CONTACT: Christine Campbell
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The National Low Income Housing Coalition (NLIHC) commends the decision by Mel Watt, Director of the Federal Housing Finance Agency, to lift the suspension on Fannie Mae and Freddie Mac’s obligation to fund the National Housing Trust Fund (NHTF) and the Capital Magnet Fund. Finally, the National Housing Trust Fund will have resources to begin expanding the housing supply for the lowest income and most vulnerable people in our country, providing a major boost to efforts to end homelessness and housing poverty in the United States.
“After eight years of advocacy to get the National Housing Trust Fund established and another six years to secure a sustainable funding source, we are thrilled that states will begin receiving critical new resources to expand the supply of rental housing for people with extremely low incomes,” said Sheila Crowley, President and CEO of NLIHC. “The decision by Mr. Watt that will result in the first funds for the National Housing Trust Fund is a great victory for the thousands of housing and homeless advocates who have worked tirelessly to establish the NHTF. More importantly, it is a victory for the people we strive to serve.”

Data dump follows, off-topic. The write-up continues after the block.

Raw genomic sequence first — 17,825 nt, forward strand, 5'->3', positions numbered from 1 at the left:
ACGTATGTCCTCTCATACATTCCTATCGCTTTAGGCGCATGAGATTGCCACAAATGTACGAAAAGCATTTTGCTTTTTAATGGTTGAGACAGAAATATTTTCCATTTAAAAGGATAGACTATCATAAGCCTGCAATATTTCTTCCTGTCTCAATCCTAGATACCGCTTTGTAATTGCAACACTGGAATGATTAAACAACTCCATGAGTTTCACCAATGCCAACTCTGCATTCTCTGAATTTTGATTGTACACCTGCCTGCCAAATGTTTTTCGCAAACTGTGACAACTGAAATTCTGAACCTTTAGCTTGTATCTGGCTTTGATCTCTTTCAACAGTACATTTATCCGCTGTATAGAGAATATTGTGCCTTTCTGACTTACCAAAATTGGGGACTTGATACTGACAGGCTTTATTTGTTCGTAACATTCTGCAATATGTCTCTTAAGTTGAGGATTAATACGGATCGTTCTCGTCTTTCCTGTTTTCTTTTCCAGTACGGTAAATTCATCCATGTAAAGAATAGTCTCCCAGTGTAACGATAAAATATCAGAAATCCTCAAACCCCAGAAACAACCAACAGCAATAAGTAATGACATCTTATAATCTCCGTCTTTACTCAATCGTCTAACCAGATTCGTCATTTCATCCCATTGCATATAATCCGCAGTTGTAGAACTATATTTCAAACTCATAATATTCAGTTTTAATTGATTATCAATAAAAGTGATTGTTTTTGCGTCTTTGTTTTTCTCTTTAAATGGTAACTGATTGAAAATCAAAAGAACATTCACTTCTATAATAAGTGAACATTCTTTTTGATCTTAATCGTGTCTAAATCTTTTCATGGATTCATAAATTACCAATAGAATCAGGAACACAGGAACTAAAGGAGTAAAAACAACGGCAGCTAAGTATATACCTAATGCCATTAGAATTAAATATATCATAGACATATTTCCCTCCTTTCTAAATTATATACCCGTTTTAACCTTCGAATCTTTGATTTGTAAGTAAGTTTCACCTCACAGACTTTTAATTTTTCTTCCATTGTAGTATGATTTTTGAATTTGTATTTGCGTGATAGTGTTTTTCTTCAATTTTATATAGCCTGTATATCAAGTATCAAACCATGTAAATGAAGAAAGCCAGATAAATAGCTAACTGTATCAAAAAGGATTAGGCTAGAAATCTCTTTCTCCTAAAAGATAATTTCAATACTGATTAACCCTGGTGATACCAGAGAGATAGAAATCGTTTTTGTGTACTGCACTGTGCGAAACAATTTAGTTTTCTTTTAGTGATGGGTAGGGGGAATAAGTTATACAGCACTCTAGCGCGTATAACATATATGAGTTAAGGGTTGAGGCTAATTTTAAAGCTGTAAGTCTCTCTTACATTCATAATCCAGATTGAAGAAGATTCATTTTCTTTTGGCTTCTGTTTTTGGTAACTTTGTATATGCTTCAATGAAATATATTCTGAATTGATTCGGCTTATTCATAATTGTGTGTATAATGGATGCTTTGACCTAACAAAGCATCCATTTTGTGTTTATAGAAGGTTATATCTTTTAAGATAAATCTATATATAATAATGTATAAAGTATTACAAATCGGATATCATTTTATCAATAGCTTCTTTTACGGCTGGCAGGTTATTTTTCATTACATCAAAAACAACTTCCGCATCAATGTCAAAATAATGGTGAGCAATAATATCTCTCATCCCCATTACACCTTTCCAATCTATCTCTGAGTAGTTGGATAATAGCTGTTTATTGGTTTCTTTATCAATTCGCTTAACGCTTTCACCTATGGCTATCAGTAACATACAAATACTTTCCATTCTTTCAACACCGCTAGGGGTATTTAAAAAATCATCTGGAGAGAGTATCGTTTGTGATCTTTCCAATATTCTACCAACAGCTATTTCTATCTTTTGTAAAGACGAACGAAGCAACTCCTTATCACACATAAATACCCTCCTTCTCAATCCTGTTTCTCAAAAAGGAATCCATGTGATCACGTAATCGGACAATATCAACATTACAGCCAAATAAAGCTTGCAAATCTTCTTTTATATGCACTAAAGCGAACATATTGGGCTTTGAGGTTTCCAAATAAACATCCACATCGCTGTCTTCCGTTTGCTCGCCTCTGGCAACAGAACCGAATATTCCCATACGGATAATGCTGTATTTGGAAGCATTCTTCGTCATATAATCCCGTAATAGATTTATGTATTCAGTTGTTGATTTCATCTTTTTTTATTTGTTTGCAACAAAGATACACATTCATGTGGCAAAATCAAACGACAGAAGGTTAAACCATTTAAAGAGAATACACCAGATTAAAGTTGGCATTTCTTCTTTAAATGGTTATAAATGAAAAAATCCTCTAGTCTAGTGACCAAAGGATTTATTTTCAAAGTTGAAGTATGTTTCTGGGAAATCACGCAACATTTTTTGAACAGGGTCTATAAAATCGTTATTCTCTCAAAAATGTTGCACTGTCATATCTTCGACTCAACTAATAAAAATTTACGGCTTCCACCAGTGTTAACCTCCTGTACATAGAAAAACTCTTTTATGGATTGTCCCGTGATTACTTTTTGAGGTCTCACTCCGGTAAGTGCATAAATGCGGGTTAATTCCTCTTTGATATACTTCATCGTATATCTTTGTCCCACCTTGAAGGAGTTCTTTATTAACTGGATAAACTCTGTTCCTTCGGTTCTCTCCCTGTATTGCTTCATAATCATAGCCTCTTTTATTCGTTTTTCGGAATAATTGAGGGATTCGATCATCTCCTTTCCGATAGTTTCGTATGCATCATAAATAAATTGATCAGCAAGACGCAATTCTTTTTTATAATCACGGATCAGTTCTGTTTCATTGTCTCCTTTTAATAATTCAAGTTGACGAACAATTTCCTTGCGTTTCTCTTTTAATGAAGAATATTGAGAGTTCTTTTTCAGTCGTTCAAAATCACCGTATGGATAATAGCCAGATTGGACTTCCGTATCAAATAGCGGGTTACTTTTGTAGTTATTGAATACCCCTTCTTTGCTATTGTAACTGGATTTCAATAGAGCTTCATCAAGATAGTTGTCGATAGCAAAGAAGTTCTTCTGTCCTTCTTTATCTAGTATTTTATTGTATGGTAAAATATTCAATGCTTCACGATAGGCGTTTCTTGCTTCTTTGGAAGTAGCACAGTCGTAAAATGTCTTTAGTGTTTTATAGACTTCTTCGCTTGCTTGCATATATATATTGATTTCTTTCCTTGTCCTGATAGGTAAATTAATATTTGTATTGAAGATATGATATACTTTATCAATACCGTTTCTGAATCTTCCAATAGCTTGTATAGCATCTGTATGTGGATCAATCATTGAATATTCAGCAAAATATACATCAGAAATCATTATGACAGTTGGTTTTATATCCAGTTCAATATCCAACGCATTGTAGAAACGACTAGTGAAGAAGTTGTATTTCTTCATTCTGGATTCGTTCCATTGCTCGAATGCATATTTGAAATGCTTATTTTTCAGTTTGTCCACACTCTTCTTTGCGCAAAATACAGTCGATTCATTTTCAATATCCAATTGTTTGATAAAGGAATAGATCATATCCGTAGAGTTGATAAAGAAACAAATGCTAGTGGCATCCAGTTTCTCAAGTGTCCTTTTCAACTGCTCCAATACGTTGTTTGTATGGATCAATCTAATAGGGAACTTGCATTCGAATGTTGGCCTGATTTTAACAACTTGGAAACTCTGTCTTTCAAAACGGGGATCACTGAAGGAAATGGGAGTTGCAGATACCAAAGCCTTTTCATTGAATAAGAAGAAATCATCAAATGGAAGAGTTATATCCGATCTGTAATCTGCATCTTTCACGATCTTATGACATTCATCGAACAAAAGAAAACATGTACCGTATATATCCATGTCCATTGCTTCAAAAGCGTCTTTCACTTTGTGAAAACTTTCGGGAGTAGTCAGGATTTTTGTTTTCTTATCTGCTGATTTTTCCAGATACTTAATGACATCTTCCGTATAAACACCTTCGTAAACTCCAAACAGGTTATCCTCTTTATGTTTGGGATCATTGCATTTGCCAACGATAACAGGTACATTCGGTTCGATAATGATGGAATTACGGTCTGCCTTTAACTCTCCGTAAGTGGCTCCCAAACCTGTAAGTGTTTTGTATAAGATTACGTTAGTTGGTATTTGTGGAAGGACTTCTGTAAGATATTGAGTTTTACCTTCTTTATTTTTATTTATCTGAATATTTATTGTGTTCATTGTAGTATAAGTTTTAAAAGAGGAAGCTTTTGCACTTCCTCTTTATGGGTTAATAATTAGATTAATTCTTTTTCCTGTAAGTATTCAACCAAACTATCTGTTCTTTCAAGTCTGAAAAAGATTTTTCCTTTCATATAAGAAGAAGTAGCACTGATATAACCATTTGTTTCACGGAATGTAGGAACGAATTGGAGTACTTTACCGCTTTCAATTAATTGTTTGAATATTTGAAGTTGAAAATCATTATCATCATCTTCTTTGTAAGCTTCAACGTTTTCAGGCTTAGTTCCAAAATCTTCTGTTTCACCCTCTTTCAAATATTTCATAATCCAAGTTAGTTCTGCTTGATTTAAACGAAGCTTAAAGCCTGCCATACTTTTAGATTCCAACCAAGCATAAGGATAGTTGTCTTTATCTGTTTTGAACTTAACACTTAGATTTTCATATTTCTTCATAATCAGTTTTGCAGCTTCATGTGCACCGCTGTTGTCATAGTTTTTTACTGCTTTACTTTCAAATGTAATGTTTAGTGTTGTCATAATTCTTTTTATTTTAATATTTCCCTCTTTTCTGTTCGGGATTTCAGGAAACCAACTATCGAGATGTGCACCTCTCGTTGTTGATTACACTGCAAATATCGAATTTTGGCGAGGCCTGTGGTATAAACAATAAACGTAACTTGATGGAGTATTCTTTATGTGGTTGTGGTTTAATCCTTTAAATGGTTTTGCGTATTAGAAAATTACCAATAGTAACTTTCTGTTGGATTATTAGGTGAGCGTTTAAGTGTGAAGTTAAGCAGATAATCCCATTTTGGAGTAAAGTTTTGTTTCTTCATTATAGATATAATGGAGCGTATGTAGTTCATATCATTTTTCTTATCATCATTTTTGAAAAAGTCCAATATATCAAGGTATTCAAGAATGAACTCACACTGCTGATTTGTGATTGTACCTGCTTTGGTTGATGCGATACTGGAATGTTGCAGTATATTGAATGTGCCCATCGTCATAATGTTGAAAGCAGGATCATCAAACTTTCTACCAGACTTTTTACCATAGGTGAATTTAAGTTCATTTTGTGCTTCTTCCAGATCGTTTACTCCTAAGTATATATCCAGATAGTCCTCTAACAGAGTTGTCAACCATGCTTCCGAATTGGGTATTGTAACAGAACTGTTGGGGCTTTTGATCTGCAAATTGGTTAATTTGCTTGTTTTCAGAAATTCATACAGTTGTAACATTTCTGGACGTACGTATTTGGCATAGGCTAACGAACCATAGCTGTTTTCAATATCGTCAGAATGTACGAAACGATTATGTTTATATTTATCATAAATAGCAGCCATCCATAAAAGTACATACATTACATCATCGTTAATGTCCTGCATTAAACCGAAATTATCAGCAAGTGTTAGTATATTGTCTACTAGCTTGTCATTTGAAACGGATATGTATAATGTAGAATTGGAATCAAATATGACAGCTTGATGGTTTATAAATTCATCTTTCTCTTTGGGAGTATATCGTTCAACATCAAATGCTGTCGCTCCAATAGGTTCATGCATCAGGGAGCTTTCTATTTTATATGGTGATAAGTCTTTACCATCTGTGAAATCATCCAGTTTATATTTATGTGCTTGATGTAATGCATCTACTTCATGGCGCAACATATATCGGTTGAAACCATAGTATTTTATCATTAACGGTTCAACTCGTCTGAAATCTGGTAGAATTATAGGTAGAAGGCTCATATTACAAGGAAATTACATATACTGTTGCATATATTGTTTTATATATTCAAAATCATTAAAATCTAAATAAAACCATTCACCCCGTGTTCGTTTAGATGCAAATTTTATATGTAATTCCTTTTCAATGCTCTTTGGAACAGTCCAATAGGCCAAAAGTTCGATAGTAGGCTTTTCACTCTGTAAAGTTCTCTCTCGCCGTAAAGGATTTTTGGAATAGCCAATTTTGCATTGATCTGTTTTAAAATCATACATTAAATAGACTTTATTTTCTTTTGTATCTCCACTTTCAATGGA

The NHTF was established in July 2008 as part of the Housing and Economic Recovery Act of 2008 (HERA). This law required that Fannie Mae and Freddie Mac pay 4.2 basis points of their annual volume of business to the two funds. The NHTF was to receive 65% and the remaining 35% was to go the Capital Magnet Fund (CMF). Unfortunately, the requirement that Fannie Mae and Freddie Mac contribute to the two funds was suspended when the companies were taken into conservatorship in September 2008 at the height of the housing crisis. With the lifting of the suspension now, the first funds are expected to be allocated in early 2016.
The Trust Fund will provide block grants to the states, at least 90% of which must be used for the preservation, rehabilitation, or operation of rental housing. No less than 75% of the funds for rental housing will benefit extremely low income households with the rest benefiting those with very low incomes. Up to 10% of Trust Fund resources may be used for homeownership activities for people with very low incomes.
Dr. Crowley is available for further comment.